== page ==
Thursday, December 28, 2017
Employment rose in 2 of the 4 largest counties in Kansas from June 2016 to June 2017, the U.S. Bureau of Labor Statistics (BLS) reported today. (Large counties are defined as those with employment of 75,000 or more as measured by 2016 annual average employment.) Assistant Commissioner for Regional Operations Stanley W. Suchman noted that employment increased 1.0 percent in Johnson County and 0.7 percent in Wyandotte County. (See table 1.)
Nationwide, employment advanced 1.7 percent during the 12-month period as 318 of the 346 largest U.S. counties registered increases. Midland, Texas, had the largest percentage increase, up 7.3 percent over the year. Lucas, Ohio, had the largest over-the-year percentage decrease in employment with a loss of 1.9 percent.
Among the four largest counties in Kansas, employment was highest in Johnson (342,000) and lowest in Wyandotte (91,000) in June 2017. Together, the four largest Kansas counties accounted for 56.4 percent of total employment within the state. Nationwide, the 346 largest counties made up 72.7 percent of total U.S. employment.
Average weekly wages increased in each of the four large counties in Kansas from the second quarter of 2016 to the second quarter of 2017. Wyandotte County had over-the-year wage growth of 5.9 percent and Shawnee County had growth of 4.9 percent, both exceeding the 3.2-percent increase for the nation. Johnson ($1,031) had the highest average weekly wage among Kansas’s large counties and was above the national average of $1,020. (See table 1.)
Employment and wage levels (but not over-the-year changes) are also available for the 101 counties in Kansas with employment levels below 75,000. Of these small counties, Coffey ($1,009) had the highest wage level, but did not exceed the national average. (See table 2.)
Wyandotte County’s 5.9-percent annual wage gain was the largest among the state’s large counties and placed 18th in the national ranking. (See table 1.) Shawnee County’s 4.9-percent gain ranked 45th. Johnson County (1.2 percent, 291st) and Sedgwick County (0.4 percent, 315th) placed in the bottom quartile of the national ranking in wage growth.
Among the 346 largest U.S. counties, 325 had over-the-year increases in average weekly wages in the second quarter of 2017. New Hanover, N.C., had the largest percentage increase in average weekly wages with a gain of 11.9 percent. Nationally, 19 large counties experienced over-the-year decreases in average weekly wages. McLean, Ill., had the largest percentage decrease in average weekly wages with a loss of 20.4 percent.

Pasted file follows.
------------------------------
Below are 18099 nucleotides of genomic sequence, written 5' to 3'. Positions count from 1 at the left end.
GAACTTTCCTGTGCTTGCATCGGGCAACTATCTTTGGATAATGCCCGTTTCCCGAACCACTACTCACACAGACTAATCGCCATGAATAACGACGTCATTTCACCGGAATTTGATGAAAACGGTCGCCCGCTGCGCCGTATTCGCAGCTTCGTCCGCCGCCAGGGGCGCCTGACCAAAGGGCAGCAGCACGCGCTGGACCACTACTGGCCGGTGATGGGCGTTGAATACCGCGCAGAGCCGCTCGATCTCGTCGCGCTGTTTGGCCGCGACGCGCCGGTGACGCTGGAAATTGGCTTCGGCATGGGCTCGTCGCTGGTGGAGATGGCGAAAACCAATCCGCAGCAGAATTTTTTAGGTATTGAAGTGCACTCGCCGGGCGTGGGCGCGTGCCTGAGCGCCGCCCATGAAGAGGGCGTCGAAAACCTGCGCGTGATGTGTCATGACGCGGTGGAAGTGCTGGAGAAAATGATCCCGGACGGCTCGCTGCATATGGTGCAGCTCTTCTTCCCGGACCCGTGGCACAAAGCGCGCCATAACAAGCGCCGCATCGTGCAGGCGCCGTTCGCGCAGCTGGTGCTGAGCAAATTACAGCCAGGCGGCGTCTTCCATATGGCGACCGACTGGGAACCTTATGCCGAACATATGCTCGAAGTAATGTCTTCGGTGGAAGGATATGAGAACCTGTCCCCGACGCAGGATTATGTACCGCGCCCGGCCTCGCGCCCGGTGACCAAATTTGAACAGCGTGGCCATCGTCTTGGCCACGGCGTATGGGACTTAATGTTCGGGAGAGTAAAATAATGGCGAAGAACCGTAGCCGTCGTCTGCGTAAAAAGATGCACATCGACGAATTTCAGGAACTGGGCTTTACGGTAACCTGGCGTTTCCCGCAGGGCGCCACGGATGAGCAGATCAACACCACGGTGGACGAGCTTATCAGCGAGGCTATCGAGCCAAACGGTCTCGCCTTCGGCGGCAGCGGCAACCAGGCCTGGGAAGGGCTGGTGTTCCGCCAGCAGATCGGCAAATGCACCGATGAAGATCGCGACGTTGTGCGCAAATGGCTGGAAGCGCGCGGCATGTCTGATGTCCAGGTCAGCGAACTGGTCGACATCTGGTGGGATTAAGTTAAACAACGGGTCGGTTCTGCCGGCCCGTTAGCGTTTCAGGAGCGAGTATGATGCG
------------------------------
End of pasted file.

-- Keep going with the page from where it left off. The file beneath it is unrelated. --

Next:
Johnson County’s average weekly wage of $1,031 ranked 87th among the 346 largest U.S. counties in the second quarter of 2017. Wyandotte recorded an average weekly wage of $987 and placed 128th. Sedgwick County ($860, 249th) and Shawnee County ($842, 271st) had average weekly wages that placed them in the bottom third of the ranking.
Nationally, weekly wages were higher than the U.S. average of $1,020 in 97 of the 346 largest counties. Santa Clara, Calif., held the top position with an average weekly wage of $2,392. San Mateo, Calif., was second at $2,093, followed by San Francisco, Calif. ($1,941) and New York, N.Y. ($1,907). Among the 249 large counties with an average weekly wage below the U.S. average in the second quarter of 2017, Cameron, Texas ($615) reported the lowest wage.
Of the 101 counties in Kansas with employment below 75,000, Coffey County reported the highest weekly wage with an average of $1,009, below the national average of $1,020. Washington County reported the lowest weekly wage in the state with an average of $490 in the second quarter of 2017. (See table 2.)
When all 105 counties in Kansas were considered, all but 1 had wages below the national average. Fifteen reported average weekly wages under $600, 28 reported wages from $600 to $649, 24 had wages from $650 to $699, 28 had wages from $700 to $749, and 10 had wages $750 or higher. (See chart 1.)
Quarterly data for states have been included in this release in table 3. For additional information about quarterly employment and wages data, please read the Technical Note or visit the QCEW Web site at www.bls.gov/cew/.